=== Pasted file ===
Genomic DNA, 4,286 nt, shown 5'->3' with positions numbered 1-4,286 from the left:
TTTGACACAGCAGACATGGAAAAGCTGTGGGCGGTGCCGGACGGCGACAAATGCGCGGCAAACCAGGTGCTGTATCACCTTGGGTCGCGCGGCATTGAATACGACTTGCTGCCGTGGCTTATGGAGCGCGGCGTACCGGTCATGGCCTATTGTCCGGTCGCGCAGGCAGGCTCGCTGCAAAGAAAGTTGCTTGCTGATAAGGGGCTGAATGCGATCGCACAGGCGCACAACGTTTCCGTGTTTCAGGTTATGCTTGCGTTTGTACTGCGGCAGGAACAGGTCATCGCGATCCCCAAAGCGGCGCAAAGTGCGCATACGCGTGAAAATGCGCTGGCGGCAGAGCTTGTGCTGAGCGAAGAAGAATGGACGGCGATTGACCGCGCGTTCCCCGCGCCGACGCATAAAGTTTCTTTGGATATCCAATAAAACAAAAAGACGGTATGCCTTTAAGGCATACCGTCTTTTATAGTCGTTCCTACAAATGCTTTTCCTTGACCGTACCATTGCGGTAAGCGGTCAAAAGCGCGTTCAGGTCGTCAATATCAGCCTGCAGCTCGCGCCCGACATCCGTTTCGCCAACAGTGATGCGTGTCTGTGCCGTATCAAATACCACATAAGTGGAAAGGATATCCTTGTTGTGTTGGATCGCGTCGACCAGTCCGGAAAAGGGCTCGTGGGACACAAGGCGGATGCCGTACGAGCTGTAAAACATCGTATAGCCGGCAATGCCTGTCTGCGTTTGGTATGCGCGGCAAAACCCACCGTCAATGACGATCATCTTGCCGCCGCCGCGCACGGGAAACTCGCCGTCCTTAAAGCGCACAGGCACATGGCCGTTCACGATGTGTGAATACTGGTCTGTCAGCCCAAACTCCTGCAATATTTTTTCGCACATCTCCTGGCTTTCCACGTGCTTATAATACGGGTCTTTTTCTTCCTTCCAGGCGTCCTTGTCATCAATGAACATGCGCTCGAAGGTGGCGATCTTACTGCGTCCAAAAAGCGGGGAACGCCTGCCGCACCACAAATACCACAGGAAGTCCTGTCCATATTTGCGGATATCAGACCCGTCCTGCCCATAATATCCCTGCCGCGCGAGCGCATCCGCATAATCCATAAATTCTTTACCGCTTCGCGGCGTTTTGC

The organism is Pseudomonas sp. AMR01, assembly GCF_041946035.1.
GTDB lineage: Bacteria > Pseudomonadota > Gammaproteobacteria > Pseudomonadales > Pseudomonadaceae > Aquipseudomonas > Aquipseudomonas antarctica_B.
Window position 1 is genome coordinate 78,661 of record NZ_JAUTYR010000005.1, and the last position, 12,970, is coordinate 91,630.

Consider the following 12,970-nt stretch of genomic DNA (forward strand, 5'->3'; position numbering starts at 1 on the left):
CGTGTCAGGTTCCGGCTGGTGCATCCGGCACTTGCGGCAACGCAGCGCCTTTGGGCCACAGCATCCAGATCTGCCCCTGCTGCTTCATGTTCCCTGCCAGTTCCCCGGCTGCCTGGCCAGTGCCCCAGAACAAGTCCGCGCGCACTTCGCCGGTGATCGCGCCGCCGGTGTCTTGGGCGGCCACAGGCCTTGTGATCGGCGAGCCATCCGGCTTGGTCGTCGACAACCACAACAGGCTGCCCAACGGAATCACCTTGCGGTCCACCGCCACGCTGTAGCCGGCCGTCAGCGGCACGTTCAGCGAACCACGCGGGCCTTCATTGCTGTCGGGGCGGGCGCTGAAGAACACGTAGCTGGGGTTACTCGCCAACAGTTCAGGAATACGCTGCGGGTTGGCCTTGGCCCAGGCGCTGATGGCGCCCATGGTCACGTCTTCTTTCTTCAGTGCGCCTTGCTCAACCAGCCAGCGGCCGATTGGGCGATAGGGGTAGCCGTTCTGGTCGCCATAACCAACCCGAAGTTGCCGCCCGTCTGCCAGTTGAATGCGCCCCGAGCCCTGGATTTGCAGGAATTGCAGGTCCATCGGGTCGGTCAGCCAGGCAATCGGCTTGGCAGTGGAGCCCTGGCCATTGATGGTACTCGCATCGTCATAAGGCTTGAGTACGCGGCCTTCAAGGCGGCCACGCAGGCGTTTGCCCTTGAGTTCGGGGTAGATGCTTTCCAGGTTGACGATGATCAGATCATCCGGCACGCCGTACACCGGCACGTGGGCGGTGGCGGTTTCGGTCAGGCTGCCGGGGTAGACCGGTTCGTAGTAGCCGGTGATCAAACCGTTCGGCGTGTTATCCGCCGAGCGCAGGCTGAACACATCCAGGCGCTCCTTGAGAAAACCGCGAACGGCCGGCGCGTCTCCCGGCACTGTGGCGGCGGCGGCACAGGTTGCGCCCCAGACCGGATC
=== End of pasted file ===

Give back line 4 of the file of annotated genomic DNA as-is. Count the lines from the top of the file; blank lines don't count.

GTDB lineage: Bacteria > Pseudomonadota > Gammaproteobacteria > Pseudomonadales > Pseudomonadaceae > Aquipseudomonas > Aquipseudomonas antarctica_B.